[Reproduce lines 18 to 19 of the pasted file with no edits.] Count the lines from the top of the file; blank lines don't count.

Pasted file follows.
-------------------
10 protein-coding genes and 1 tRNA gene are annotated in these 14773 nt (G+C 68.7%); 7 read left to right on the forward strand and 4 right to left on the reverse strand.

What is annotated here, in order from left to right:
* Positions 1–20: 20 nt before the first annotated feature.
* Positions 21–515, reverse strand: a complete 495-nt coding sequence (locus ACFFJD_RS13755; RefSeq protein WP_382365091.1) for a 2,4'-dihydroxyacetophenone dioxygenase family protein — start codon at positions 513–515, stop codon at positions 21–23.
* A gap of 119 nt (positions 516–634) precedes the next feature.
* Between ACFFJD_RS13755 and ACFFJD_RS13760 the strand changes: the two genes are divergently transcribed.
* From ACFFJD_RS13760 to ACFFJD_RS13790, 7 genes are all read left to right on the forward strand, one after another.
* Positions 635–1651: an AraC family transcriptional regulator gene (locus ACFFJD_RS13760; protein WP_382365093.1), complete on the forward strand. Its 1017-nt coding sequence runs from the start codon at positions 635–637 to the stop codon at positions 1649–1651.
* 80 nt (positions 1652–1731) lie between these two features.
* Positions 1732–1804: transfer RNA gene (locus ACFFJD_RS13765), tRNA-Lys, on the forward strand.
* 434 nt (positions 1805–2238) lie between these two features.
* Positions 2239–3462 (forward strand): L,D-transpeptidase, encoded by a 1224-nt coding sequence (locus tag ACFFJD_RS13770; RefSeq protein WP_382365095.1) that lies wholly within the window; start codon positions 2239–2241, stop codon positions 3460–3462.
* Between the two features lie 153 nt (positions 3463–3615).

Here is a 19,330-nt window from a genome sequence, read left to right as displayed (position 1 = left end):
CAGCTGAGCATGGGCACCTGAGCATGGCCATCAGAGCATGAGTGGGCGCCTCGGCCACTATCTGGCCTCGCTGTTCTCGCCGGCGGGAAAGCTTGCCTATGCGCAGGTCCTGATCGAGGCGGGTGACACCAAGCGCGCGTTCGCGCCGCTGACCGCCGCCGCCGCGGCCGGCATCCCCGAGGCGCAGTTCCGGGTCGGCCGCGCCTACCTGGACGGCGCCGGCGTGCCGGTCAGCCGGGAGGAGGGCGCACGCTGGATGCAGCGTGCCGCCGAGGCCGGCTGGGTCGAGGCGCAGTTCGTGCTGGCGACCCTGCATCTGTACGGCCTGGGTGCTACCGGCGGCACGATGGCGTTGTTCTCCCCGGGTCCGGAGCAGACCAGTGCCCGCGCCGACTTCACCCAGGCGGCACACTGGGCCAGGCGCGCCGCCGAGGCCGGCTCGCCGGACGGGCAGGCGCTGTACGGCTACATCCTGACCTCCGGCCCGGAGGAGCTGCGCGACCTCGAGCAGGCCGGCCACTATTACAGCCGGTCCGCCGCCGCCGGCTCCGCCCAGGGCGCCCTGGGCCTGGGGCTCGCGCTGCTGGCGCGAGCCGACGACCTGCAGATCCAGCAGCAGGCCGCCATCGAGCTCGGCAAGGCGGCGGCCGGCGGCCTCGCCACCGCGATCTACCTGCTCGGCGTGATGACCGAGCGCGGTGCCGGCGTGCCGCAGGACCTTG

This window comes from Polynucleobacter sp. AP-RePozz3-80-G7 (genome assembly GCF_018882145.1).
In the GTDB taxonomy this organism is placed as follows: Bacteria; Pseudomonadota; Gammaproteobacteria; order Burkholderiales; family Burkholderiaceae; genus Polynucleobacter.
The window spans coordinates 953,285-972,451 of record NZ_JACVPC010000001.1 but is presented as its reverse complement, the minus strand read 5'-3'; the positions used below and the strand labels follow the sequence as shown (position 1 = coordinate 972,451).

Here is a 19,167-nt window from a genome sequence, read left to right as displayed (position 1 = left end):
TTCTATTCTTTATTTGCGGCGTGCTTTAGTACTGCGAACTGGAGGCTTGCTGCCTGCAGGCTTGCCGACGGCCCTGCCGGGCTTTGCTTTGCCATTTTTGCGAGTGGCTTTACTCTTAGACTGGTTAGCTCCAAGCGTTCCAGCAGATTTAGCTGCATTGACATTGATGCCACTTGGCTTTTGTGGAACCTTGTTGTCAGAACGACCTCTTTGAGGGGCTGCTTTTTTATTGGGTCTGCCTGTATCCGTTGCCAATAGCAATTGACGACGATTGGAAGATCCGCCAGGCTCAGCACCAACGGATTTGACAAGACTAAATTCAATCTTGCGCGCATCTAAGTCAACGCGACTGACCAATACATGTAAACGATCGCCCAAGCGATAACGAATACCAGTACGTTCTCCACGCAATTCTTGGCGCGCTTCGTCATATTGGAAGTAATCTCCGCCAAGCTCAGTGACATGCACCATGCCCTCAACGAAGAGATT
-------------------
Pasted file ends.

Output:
The window spans coordinates 953,285-972,451 of record NZ_JACVPC010000001.1 but is presented as its reverse complement, the minus strand read 5'-3'; the positions used below and the strand labels follow the sequence as shown (position 1 = coordinate 972,451).

Here is a 19,167-nt window from a genome sequence, read left to right as displayed (position 1 = left end):